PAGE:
The lie about being competitive
It's relatively easy for those players to endorse what I would call a vague and toothless Net neutrality policy for the wired Internet, but it's clear from their own words that they have no interest in a wireless Internet that is open to all comers and fair to the consumers who pay for wireless services. (Quotes from the declaration are indented.)
Because of the unique technical and operational characteristics of wireless networks, and the competitive and still-developing nature of wireless broadband services, only the transparency principle would apply to wireless broadband at this time.
Competitive? "The wireless industry says it is competitive, and because it is competitive there is no need for regulation," says a senior regulator at the California Public Utilities Commission. "But the issue is not about competition, it is about practices the industry engages in, which are inherently anti-consumer." (Name withheld because the regulator was not authorized to speak for the commission.)
"If the wireless companies are so competitive, why do they often engage in exactly the same practices?" the regulator asks. All the major carriers lock their phones to keep subscribers from bringing them to a new provider, something you rarely find in Europe, and all, or nearly all, charge high early-termination fees to keep subscribers from jumping ship. "Those are anticompetitive practices," the regulator says.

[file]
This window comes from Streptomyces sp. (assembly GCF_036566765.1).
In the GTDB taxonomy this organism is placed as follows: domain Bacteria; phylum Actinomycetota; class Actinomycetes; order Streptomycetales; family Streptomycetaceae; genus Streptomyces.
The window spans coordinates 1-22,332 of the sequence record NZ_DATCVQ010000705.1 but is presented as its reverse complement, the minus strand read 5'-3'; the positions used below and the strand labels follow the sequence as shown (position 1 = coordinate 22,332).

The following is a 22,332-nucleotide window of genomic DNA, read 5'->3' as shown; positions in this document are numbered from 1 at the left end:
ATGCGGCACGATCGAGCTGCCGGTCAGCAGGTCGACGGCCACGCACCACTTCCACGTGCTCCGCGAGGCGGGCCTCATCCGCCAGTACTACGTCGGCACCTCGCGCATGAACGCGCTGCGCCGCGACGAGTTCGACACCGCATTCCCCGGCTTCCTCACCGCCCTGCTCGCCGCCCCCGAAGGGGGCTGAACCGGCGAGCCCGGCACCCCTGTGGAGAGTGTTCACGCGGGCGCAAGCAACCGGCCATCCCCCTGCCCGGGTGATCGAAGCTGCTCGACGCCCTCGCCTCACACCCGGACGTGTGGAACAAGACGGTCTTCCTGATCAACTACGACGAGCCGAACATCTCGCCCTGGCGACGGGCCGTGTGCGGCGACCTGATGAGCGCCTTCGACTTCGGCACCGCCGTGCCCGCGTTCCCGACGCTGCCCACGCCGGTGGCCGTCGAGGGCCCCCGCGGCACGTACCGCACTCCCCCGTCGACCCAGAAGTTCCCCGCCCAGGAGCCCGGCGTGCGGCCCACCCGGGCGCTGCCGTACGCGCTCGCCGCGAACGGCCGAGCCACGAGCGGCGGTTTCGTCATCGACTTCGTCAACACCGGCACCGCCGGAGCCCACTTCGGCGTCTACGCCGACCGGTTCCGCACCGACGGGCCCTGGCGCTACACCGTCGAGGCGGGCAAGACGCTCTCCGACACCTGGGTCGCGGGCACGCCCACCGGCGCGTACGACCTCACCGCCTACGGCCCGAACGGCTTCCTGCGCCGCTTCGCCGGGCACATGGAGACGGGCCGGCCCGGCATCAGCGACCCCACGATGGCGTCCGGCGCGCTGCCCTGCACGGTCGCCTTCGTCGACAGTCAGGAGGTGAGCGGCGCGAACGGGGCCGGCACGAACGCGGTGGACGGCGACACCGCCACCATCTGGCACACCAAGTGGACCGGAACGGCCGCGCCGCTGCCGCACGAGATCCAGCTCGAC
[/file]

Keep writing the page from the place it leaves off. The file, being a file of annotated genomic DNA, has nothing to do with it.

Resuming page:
The lie about quality of service
Then, of course, there's the question of quality of service, or more aptly, the lack of quality that we've all experienced. States are empowered to investigate those issues under current law, but they almost never do. (Look how Congress recently made noise about Apple's exclusivity deal with network-challenged AT&T, then quietly backed away. Or how it took bloggers, the news media, and European governments to pressure Apple to do something about the iPhone 4's antenna flaws, as U.S. and state regulators were silent.)
The lobbying clout of the wireless industry keeps regulators, many of whom would like to do a better job, under the thumb of politically appointed bosses who owe loyalty to the industry, not consumers.
The FCC would enforce the consumer protection and nondiscrimination requirements through case-by-case adjudication, but would have no rule-making authority with respect to those provisions.